Recognizing that state courts are beginning to review procedural challenges more rigorously, this Article attempts to provide guidance for the resolution of such cases. Part I examines the history, purposes, and standards of original purpose, single subject, and clear title restrictions, using Missouri's provisions as examples. Part I also identifies paradigmatic cases of each of the procedural violations with the hope of more sharply differentiating the three claims. Parts II through V present a case study of ten Missouri cases decided since 1994, supplemented with notable cases from other states. Part II begins with a brief description of the Missouri cases. These cases together address all three of the constitutional restrictions, and do so in more depth and variety than do the recent cases of any other single state. As such, they constitute a compact yet well-developed body of law for analysis. Part II concludes by presenting a preliminary assessment of the Missouri Supreme Court's analysis of these claims. Part III uses the Missouri cases as a basis from which to develop a framework for analysis of original purpose, single subject, and clear title claims.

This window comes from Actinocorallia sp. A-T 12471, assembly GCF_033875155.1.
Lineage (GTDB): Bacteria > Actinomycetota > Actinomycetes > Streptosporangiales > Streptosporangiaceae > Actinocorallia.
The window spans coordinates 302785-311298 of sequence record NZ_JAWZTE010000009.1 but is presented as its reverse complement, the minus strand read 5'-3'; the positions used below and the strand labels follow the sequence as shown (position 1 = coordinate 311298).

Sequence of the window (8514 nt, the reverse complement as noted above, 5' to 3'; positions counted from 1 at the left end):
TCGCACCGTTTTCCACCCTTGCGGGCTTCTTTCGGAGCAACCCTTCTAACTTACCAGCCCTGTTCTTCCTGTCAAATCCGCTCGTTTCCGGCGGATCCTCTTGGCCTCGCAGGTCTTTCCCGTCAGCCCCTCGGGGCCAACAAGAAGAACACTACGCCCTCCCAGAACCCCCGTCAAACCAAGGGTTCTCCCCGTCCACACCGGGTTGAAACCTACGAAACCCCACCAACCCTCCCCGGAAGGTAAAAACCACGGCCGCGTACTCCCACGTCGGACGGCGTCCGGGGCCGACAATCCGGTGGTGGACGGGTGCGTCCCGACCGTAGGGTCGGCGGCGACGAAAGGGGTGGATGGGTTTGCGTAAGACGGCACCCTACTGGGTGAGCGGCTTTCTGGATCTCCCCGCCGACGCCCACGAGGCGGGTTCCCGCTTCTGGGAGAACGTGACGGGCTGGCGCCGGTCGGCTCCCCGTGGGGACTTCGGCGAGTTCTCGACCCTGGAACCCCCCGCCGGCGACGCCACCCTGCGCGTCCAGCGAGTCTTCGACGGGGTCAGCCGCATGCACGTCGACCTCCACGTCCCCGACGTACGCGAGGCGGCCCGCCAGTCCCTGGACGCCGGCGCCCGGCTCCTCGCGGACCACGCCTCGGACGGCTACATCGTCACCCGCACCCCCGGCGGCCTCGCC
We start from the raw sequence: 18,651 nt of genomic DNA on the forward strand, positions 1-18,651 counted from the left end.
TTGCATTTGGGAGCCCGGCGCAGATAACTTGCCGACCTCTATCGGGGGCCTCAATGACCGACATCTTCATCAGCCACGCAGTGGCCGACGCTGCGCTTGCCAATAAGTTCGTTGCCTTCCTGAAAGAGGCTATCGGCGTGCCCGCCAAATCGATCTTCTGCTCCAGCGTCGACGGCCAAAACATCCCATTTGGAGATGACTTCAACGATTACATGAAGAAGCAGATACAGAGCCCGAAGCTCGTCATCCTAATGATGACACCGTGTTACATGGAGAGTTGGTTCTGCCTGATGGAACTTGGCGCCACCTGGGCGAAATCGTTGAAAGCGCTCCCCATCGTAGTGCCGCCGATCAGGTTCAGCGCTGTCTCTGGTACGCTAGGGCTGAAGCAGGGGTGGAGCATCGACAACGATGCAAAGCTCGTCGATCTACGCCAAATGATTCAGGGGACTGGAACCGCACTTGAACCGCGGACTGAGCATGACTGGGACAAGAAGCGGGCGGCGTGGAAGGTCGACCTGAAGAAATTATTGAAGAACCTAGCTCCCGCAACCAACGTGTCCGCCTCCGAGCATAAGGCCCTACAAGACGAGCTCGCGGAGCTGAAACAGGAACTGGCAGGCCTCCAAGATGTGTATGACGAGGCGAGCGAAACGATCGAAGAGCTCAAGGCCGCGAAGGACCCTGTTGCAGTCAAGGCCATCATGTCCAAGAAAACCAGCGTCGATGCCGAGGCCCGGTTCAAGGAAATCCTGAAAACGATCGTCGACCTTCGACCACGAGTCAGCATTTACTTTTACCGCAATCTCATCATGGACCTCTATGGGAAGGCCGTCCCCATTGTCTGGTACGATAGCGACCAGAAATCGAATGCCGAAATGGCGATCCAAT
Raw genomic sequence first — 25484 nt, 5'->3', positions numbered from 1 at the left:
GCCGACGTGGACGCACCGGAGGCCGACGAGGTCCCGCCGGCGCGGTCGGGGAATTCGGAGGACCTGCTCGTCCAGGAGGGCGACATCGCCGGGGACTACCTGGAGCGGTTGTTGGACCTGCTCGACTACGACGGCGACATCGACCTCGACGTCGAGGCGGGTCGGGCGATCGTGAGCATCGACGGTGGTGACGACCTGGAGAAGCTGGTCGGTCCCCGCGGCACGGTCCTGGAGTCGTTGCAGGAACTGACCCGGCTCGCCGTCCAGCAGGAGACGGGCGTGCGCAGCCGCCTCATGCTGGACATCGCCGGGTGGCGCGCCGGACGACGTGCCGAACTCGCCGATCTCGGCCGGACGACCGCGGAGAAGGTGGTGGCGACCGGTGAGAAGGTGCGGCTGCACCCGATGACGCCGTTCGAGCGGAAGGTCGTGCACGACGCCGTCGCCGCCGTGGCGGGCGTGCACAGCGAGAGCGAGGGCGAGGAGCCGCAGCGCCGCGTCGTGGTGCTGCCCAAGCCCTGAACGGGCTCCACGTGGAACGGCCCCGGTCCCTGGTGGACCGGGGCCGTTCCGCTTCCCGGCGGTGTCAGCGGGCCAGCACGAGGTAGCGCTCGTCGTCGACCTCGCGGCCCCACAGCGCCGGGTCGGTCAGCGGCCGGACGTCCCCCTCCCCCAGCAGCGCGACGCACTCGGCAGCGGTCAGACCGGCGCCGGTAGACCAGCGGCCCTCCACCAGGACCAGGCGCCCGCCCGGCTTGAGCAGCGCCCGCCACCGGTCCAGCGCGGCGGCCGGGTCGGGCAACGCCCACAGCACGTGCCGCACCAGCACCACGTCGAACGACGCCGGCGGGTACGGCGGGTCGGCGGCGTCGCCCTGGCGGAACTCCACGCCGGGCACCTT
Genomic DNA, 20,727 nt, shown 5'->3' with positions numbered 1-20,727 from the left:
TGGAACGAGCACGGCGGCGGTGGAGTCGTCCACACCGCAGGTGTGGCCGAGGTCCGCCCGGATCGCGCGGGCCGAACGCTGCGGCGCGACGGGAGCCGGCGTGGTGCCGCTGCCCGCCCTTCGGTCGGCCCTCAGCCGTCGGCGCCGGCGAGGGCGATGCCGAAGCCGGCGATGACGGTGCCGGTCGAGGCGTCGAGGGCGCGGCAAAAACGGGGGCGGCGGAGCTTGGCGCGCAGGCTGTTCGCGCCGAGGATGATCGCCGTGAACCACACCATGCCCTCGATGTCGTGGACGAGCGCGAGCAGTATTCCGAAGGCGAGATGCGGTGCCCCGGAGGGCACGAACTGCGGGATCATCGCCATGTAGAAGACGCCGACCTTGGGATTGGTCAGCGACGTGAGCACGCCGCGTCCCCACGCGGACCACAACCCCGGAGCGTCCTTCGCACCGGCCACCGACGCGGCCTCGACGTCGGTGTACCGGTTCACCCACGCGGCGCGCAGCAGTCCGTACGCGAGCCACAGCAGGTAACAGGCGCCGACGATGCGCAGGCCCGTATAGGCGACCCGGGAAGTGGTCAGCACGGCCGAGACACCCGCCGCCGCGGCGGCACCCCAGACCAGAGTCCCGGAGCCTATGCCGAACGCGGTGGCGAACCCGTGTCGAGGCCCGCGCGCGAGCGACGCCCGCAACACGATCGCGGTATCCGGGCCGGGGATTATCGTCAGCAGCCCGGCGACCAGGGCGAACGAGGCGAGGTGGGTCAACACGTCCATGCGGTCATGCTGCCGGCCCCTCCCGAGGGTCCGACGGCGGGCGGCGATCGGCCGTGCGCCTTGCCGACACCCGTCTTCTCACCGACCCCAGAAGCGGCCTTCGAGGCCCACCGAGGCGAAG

Martha J. Dragich, State Constitutional Restrictions on Legislative Procedure: Rethinking the Analysis of Original Purpose, Single Subject, and Clear Title Challenges, 38 Harv. J. on Legis. 103 (2001)